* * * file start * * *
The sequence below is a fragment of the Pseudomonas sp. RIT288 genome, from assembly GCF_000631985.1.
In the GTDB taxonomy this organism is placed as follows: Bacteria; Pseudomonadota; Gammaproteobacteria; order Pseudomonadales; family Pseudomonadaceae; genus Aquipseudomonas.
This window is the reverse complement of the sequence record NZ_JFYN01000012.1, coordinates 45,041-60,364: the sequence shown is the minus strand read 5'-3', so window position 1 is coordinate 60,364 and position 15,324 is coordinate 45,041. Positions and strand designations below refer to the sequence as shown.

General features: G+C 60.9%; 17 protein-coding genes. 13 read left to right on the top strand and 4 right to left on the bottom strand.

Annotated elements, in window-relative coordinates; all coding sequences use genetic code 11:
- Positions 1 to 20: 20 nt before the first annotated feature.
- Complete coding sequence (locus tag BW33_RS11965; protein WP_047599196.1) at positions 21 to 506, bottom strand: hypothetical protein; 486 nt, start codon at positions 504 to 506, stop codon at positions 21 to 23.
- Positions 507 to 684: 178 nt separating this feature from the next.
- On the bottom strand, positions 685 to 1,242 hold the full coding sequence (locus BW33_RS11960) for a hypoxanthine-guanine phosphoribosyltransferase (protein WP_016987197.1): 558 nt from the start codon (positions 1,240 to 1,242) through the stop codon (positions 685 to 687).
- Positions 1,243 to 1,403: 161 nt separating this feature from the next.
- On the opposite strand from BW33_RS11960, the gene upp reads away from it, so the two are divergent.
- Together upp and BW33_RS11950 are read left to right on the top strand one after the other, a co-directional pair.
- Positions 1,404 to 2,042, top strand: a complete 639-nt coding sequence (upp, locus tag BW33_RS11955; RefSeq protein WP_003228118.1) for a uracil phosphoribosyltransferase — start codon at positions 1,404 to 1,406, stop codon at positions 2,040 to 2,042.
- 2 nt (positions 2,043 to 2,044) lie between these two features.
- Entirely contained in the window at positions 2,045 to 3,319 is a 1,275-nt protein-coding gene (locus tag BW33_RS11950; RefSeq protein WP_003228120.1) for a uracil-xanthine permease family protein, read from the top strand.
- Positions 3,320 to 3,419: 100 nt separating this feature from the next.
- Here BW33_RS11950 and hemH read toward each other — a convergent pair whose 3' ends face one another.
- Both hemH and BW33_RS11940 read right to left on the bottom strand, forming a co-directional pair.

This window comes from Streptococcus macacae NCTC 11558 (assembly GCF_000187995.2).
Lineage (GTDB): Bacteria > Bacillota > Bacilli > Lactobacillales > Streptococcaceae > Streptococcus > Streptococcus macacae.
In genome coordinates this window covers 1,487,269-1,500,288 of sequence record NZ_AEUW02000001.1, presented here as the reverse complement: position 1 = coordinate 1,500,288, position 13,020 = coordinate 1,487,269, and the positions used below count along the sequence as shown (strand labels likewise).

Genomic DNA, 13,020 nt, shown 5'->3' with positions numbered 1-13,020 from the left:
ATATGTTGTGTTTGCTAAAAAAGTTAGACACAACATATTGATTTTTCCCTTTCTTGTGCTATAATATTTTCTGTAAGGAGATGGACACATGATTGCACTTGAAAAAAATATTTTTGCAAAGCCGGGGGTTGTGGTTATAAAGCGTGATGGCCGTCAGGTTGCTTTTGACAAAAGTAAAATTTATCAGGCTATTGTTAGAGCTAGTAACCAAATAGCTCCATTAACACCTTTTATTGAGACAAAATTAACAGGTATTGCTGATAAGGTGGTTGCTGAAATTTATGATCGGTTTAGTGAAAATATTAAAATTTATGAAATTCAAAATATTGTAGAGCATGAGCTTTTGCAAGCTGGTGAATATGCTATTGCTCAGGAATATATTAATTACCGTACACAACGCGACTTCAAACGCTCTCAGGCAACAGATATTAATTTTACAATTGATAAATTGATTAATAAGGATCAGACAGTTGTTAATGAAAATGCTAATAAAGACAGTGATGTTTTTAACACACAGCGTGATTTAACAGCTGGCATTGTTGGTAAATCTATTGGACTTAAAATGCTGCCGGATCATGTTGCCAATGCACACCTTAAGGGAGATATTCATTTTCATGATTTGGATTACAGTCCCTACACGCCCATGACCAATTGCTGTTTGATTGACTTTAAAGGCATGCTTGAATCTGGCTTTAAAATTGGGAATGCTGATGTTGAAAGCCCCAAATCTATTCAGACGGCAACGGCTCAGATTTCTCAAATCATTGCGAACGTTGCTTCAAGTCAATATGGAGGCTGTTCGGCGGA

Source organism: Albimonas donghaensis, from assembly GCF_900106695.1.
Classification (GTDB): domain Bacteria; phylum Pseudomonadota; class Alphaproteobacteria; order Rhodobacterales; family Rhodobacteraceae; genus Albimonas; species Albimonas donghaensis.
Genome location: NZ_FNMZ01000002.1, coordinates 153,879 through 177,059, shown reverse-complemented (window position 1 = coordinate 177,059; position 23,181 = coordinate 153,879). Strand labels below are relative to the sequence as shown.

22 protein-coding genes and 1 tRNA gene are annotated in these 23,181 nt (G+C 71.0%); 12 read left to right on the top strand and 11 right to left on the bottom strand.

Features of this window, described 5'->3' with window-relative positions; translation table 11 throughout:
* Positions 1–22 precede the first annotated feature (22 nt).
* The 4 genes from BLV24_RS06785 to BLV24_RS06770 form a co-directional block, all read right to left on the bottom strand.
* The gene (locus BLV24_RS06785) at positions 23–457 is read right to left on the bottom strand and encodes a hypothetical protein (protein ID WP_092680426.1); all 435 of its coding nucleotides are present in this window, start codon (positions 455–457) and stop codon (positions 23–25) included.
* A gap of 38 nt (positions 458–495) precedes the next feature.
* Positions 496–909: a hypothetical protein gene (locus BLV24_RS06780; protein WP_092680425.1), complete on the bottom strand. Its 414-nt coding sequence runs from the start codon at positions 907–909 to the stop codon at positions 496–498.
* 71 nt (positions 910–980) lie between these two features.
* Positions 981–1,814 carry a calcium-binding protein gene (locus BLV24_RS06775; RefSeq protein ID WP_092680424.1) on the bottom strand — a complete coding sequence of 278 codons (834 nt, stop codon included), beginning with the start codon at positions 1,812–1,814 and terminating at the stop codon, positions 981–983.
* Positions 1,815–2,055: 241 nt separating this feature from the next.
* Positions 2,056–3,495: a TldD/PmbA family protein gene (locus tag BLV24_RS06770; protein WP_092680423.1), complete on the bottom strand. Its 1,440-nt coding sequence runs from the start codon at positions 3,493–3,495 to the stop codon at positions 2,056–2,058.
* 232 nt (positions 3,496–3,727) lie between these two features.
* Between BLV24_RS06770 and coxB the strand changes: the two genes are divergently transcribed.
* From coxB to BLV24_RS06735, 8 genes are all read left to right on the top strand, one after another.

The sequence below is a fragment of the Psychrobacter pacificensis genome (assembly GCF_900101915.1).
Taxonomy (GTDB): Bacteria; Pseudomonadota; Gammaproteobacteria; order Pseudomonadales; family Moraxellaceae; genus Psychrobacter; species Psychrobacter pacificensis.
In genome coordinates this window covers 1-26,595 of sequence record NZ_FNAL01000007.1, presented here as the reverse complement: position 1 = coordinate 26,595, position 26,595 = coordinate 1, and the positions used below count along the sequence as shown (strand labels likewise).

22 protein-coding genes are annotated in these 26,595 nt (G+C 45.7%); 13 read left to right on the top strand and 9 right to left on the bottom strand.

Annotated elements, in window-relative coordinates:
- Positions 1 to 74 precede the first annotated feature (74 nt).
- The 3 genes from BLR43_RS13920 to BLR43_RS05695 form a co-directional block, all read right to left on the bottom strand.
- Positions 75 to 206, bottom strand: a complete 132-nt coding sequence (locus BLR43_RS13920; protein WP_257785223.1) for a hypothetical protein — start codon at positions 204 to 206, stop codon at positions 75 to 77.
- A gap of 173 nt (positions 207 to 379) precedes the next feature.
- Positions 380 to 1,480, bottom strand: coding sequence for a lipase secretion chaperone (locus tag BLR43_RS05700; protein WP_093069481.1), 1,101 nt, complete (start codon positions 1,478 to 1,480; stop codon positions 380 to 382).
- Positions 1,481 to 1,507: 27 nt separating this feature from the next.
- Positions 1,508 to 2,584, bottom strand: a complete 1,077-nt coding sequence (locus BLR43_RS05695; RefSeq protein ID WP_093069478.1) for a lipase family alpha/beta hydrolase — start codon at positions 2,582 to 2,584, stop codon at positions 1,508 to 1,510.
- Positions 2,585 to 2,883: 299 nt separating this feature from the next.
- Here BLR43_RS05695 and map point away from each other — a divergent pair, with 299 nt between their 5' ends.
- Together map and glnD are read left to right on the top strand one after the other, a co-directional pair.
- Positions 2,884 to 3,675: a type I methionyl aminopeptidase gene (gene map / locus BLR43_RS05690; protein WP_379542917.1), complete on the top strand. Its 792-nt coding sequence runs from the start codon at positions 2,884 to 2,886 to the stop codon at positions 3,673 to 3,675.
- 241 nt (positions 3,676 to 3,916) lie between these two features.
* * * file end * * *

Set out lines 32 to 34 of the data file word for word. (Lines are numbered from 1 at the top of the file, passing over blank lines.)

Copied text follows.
* A gap of 38 nt (positions 458–495) precedes the next feature.
* Positions 496–909: a hypothetical protein gene (locus BLV24_RS06780; protein WP_092680425.1), complete on the bottom strand. Its 414-nt coding sequence runs from the start codon at positions 907–909 to the stop codon at positions 496–498.
* 71 nt (positions 910–980) lie between these two features.